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DUBLIN (ChurchMilitant.com) - Ireland's top prelate joined Muslims in celebrating a key Islamic festival which falsifies the Bible by declaring that the patriarch Abraham took Ishmael, not Isaac, to be sacrificed on Mount Moriah.
Archbishop Diarmuid Martin, who denounced a Dublin church for offering public Masses during the Wuhan virus lockdown, showed solidarity Friday with 200 Muslims observing Eid al-Adha at the iconic Croke Park Stadium.
Despite Abp. Martin being invited in advance, the communications officer for the Irish Catholic Bishops' Conference, Martin Long, told Church Militant Tuesday they were "not aware of any details for this event or of any bishops attending."
A source informed Church Militant earlier that the news was being kept "under wraps."
Wearing face masks and maintaining social distancing, the worshippers rolled out their prayer mats on the same football grass pitch which hosted Pope Francis on his visit to Ireland in 2018.
"Today marks a new chapter in the history of Croke Park," Abp. Martin said. "Today our celebration is a gesture of recognizing publicly the place of the Muslim community as an integral part of the family of the Irish and to recognize the contribution of your Muslim community to the Ireland of today and to the Ireland of tomorrow."
Speaking to Church Militant, eminent Islamic scholar Robert Spencer lamented that while "the Catholic faithful still are in many places deprived of the sacraments and subject to immense and unprecedented restrictions on their worship, the bishops wouldn't dare miss an Islamic celebration."
"It is all the more unconscionable that they would be celebrating Eid al-Adha, the day on which Muslims sacrifice animals in honor of Abraham sacrificing Ishmael — not Isaac," Spencer noted.
"This story is yet another instance of Islam correcting Judaism and Christianity and holding the Judeo-Christian tradition to be corrupted and erroneous," he explained.
Spencer, author of over 22 books on Islam, elaborated:
What's more, the Qur'anic Abraham says there will be "animosity and hatred" (Qur'an 60:4) between the Muslims and non-Muslims until the non-Muslims believe in Allah alone. The Abraham of Genesis, the "father of many nations," is inverted into a symbol of hatred and supremacism. And the bishops are complacently reinforcing these attitudes.
Church of Ireland Anglican primate Abp. Michael Jackson, who joined Martin in the Islamic celebration, said the "silence" created by the pandemic and the lockdown has been filled with the sounds of "neighborliness."
"The unknown person next door became a neighbor. Care quickly began to go both ways. While many of us had been taught from our youth that it is more blessed to give than to receive, we all learned the positive lesson of humility and of otherness to the effect that it is just as blessed to receive as to give," he observed.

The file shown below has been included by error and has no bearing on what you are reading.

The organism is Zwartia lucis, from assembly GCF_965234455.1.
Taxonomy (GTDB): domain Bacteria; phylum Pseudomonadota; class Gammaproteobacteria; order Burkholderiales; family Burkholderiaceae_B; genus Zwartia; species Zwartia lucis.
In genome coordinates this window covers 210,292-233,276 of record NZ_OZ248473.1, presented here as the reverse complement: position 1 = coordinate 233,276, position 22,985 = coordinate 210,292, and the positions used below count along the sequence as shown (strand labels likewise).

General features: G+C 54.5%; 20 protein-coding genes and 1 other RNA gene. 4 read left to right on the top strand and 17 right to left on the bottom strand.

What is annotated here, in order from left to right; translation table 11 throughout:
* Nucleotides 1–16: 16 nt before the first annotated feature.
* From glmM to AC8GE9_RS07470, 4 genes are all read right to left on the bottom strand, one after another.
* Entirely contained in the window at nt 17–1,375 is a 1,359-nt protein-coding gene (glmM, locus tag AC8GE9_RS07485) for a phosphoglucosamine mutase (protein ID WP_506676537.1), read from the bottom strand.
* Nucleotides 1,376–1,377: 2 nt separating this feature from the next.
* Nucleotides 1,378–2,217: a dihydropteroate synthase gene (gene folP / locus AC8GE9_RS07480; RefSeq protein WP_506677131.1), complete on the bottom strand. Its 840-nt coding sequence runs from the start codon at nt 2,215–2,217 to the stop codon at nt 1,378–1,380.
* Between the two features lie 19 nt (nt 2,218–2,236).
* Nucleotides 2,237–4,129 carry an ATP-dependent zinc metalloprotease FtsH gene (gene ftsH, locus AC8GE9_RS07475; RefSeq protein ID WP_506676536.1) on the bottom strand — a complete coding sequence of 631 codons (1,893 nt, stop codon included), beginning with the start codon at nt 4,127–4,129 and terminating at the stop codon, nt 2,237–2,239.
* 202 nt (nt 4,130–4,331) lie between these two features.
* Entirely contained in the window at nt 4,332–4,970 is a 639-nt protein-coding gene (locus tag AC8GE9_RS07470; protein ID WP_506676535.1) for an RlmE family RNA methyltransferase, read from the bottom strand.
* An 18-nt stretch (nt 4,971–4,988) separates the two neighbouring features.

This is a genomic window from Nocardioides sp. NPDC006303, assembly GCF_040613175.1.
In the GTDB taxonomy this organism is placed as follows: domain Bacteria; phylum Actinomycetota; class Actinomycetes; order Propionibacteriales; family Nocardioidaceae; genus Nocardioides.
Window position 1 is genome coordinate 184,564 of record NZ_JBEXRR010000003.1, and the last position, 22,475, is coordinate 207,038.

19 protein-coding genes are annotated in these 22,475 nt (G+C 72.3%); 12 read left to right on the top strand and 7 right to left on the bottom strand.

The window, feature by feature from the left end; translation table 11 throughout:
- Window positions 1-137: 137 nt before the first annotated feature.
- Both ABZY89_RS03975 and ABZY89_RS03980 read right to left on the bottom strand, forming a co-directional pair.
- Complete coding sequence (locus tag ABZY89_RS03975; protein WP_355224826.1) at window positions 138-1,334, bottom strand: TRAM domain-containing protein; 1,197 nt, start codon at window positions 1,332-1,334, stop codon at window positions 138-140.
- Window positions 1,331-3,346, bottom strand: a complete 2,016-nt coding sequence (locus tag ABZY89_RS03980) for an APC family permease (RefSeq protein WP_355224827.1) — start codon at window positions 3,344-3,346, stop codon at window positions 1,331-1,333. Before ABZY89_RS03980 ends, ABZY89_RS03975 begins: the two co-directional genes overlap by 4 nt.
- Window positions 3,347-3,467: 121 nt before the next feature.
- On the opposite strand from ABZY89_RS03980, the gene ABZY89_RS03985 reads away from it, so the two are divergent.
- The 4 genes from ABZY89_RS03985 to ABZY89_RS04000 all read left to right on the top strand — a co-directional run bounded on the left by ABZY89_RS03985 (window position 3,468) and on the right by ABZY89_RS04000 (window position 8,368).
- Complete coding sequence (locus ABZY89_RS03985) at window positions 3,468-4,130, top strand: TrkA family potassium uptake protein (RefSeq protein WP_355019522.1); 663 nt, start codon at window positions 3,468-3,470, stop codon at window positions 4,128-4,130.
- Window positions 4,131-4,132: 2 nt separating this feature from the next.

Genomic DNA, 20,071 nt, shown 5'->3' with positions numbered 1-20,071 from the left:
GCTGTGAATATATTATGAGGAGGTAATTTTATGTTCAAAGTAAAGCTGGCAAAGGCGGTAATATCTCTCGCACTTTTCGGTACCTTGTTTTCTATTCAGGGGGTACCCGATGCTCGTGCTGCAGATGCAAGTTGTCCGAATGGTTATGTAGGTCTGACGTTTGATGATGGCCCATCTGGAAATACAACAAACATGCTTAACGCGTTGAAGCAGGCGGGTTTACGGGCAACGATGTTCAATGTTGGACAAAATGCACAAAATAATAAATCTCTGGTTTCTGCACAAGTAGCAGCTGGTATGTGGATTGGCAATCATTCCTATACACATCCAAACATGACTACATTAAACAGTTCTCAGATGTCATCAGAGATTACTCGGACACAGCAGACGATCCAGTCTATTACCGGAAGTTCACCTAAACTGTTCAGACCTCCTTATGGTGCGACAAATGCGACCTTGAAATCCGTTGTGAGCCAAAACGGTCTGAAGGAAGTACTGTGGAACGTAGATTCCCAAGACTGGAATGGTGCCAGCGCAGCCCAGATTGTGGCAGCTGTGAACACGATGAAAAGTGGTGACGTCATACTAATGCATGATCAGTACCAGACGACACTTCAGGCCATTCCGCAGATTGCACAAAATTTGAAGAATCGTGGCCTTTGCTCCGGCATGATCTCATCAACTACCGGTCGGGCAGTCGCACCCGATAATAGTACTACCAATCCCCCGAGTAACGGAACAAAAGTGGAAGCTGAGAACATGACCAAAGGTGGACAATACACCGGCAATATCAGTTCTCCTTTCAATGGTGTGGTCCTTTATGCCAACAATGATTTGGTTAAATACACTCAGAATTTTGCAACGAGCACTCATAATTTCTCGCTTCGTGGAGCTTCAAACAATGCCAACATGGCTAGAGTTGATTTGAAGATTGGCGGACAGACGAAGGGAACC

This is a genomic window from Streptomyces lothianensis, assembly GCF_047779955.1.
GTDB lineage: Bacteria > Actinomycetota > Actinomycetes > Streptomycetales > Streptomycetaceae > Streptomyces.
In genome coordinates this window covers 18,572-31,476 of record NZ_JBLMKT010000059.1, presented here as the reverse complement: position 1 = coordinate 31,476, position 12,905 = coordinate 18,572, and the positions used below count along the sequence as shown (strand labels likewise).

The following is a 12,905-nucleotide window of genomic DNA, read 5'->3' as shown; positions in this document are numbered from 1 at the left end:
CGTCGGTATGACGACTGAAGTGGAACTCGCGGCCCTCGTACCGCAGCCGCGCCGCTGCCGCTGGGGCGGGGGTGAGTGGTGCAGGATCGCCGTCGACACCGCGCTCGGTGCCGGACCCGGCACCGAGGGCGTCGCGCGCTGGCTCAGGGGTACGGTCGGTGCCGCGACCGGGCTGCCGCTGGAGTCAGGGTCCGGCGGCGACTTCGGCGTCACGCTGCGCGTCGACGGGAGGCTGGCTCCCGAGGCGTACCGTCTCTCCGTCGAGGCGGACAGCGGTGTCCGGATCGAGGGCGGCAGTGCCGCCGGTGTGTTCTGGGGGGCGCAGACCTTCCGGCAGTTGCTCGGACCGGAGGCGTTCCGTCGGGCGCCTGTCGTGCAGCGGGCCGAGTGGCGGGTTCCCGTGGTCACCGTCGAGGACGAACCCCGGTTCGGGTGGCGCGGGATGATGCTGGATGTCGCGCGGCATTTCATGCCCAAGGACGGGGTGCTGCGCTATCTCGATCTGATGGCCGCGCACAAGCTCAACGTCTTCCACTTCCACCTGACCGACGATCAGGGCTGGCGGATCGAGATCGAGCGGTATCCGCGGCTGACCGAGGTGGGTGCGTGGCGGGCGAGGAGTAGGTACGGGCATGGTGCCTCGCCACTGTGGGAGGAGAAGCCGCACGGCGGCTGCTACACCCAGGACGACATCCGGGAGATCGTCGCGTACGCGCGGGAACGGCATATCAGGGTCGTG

Ignoring the cognitive dissonance between the Old Testament and the Qur'an in marking the Muslim festival, Jewish Rabbi Zalman Lent said that, at a time of so much anti-Muslim and anti-Semitic feeling, "it is special we can all sit here together ... as brothers."
"This disgraceful event shows the priorities of the Catholic hierarchy today and of leftist clerics in general. Islam is the preferred religion of the Left, and that holds true even when the leftists in question are clerics of different faiths," Spencer remarked.
Organizer Dr. Umar Al-Qadri's boasted that Friday's event was the first complete broadcast on state television of an Eid prayer service in a non-Muslim majority country.
"Which place is most iconic and symbolic? Of course it is Croke Park," Al-Qadri said.
The stadium is named after Thomas Croke, archbishop of Cashel and strong supporter of Irish nationalism.
A day before the event, Ireland's premier Micheál Martin limited numbers taking part in the prayers to 200 despite a request from Muslim organizers that the 500 who had booked be allowed to take part.
Shaykh Al-Qadri, chair of the Irish Muslim & Peace Integration Council, said he was requesting an exemption for Muslims to hold the event "similar to the precedent set by outgoing premier Leo Varadkar following a plea made by Abp. Diarmuid Martin."
Following the Catholic archbishop of Dublin's request, the State granted exception "to churches and mosques to increase the number [attending public worship] from 50 to 100 with the justification that many churches were able to accommodate larger gatherings while maintaining social distancing requirements," Al-Qadri argued.
"Eid at Croke Park can certainly accommodate 500 people while maintaining social distancing," he insisted.
However, Ireland's premier pointed out that the exemption granted Abp. Martin referred "to indoor places of worship with large capacity and where additional measures are imposed. This applies to all places of worship — churches, mosques, synagogues, etc., but does not apply to mass gatherings at other events, for example football stadiums."
In June, Abp. Martin forced the Church of the Guardian Angels in Dublin to close after he discovered that the parish was allowing people to attend daily Mass.
Fr. Gerry O'Connor, spokesman for the Association of Catholic Priests said the Blackrock parish was in "breach of the solidarity contract between communities, the State, charities and the churches that has served Ireland well over the past number of weeks of the pandemic."